Andrew Hay’s Predictions for 2008
Everyone else posts their predictions for the coming year so I figure I should throw mine into the air as well.
More Public and Damning Breaches
I predict that several large breaches will occur and will be revealed to the public. I also predict that one of these breaches will be that of a sensitive government or military target that will dwarf the severity of the TJX breach. These breaches could very well be outside of North America but I have a feeling the major breach will happen in the United States. The breaches will also lend credibility to any of the Presidential candidates “new” cyberwar policies that they will enact once elected.
Increased Focus on Foreign Cyberwar Capabilities
I predict that the perceived Chinese cyber-threat will continue to grow and that the capabilities of other unfriendly nations will be thrust into the public eye. Since 2008 is an election year you’ll probably notice this being talked about quite a bit on the campaign trail. I also suspect that there will be promises of increased military spending to combat this “new” threat. Is this the start of another “cold war” on the digital plain? Will the major military players start stockpiling “cyber warriors” in their arsenal?
Year of the Rootkit
I predict that 2008 will be a very bad year for rootkits. More freely available rootkit creation tools will be published allowing more script-kiddies to build their own distribution packages. Rootkits themselves we become increasingly complicated and harder to detect by common methods. I also suspect that 4th year University & College computer science courses will start showing up over the next several years, showing students how to create, and defend against, these new technologies.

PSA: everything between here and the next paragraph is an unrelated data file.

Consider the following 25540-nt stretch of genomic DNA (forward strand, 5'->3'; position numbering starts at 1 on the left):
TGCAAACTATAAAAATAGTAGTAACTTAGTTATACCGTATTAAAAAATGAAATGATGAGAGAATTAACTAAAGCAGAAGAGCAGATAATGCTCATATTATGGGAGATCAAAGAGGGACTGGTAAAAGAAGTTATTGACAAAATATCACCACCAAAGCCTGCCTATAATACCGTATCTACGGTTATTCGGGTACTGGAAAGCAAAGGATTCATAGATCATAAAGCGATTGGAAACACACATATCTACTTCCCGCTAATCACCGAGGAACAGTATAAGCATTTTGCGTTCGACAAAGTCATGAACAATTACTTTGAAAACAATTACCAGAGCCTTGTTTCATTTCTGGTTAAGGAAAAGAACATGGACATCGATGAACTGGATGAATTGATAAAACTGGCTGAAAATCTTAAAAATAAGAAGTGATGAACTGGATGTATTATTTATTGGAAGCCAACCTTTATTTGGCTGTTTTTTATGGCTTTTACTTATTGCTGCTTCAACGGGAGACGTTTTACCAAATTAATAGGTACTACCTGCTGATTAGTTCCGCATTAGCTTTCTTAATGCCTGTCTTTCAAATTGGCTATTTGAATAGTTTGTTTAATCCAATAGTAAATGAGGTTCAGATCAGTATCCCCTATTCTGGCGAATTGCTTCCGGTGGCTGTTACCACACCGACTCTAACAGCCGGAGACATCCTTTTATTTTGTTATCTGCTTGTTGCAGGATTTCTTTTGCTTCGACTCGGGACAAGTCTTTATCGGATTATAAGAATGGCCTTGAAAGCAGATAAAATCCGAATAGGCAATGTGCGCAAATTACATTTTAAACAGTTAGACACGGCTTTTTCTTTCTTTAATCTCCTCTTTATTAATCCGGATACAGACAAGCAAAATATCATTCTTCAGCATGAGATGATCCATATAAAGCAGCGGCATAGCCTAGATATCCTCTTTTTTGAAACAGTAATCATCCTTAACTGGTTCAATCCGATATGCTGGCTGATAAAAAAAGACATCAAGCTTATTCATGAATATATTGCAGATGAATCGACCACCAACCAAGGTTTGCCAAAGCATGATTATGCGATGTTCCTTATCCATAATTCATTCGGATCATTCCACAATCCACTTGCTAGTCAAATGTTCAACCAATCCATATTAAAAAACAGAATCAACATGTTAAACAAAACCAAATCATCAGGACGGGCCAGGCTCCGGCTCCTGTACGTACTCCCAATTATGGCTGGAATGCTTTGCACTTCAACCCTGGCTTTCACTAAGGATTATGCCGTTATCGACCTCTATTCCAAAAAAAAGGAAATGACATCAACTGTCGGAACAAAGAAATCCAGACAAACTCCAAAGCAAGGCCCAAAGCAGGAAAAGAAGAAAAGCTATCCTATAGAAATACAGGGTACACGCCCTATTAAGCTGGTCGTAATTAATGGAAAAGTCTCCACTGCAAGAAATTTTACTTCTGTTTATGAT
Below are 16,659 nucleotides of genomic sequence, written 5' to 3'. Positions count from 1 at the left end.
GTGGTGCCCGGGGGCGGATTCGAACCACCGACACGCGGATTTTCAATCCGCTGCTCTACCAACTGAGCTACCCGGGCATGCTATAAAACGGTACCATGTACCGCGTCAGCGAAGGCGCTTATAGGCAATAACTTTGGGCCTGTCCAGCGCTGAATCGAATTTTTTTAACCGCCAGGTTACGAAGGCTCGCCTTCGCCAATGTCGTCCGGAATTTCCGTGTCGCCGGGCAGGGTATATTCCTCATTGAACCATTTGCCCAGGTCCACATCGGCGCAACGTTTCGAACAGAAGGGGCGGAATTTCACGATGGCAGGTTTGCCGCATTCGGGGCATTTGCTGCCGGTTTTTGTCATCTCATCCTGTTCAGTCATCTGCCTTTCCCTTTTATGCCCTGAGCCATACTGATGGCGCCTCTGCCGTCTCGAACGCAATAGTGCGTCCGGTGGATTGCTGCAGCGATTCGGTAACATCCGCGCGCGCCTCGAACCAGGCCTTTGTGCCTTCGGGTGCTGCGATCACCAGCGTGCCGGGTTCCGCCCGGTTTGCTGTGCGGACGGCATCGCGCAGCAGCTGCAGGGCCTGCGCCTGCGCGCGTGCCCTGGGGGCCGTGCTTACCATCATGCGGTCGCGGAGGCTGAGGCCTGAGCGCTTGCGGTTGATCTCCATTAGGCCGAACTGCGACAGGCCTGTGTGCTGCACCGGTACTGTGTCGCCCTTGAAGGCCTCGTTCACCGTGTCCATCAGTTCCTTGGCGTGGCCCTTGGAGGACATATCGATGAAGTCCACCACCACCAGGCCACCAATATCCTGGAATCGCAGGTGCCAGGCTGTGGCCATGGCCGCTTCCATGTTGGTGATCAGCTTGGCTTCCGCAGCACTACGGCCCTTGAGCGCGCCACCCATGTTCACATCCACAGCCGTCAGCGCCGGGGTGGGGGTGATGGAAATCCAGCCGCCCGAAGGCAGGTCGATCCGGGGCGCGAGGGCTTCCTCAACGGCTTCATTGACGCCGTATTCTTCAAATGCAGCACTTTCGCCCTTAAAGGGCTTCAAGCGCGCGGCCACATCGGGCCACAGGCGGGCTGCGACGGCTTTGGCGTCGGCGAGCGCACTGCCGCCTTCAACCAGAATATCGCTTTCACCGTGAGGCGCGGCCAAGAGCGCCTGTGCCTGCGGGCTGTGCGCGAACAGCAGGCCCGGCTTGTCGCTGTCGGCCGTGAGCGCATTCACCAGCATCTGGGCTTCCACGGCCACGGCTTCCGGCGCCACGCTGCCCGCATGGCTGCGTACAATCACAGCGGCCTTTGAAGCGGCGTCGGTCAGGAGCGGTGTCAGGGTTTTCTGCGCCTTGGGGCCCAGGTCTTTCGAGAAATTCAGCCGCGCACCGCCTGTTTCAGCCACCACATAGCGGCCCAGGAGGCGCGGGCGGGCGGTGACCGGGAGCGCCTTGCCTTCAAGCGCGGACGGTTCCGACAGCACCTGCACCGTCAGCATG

Economic Downturn will Impact Training Budgets
I predict that 2008 will be a bad year for security professionals looking to receive training from their organizations. With the U.S. dollar in flux, organizations will be hesitant to spend their budget on something that isn’t perceived as a tangible return on investment. Expect training organizations to drive their customers towards the web and mobile training solutions to help stay competitive.
Forensic Requirements will drive SIM/SEM/SIEM Products
I predict that forensic analysis of stored data will become the hot topic for 2008. Log retention and storage was the key driver in 2007 but now that people have all of this information stored, they are going to need a way to actively use it for investigatory purposes. Expect customers to push back on their SIM/SEM/SIEM vendors for faster and better correlation between events, vulnerabilities, and flows. Also expect several failed PCI investigations to push the top players in the industry to increase the forensic capabilities of their offerings.